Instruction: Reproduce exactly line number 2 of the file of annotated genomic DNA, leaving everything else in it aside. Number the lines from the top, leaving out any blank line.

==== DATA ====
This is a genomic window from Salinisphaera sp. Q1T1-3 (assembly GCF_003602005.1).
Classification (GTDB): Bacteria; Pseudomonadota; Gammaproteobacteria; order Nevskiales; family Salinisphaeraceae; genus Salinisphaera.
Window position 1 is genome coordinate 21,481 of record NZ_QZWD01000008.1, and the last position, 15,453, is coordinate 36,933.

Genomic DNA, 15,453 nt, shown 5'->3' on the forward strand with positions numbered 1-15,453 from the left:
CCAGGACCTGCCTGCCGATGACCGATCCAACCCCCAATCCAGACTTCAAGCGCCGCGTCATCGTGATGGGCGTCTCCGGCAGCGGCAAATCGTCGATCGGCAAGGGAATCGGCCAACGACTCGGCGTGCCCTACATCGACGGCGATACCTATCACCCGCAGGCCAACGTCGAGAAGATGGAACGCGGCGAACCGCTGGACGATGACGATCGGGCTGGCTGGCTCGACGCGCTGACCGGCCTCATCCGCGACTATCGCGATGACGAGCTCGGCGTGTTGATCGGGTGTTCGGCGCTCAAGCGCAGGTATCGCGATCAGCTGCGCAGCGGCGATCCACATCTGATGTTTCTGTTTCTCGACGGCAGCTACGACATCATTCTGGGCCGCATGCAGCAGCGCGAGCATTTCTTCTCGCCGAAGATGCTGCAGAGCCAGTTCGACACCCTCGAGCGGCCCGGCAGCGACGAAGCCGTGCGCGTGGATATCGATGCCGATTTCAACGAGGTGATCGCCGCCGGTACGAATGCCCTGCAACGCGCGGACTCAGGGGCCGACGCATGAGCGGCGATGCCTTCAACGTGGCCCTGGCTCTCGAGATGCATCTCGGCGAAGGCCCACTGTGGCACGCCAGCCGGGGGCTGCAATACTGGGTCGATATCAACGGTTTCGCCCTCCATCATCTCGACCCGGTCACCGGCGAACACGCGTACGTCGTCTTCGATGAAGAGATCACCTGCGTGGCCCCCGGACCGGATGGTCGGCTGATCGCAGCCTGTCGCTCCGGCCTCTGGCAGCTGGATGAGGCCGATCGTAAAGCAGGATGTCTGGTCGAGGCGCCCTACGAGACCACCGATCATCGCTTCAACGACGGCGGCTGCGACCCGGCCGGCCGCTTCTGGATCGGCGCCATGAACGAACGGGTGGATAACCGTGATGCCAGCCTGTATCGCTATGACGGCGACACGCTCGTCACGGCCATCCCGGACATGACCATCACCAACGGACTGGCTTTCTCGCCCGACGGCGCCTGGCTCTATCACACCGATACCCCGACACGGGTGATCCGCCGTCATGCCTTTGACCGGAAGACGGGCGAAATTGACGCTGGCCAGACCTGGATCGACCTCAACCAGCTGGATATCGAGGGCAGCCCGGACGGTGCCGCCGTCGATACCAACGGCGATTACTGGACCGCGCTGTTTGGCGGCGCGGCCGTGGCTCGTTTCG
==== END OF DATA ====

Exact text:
Classification (GTDB): Bacteria; Pseudomonadota; Gammaproteobacteria; order Nevskiales; family Salinisphaeraceae; genus Salinisphaera.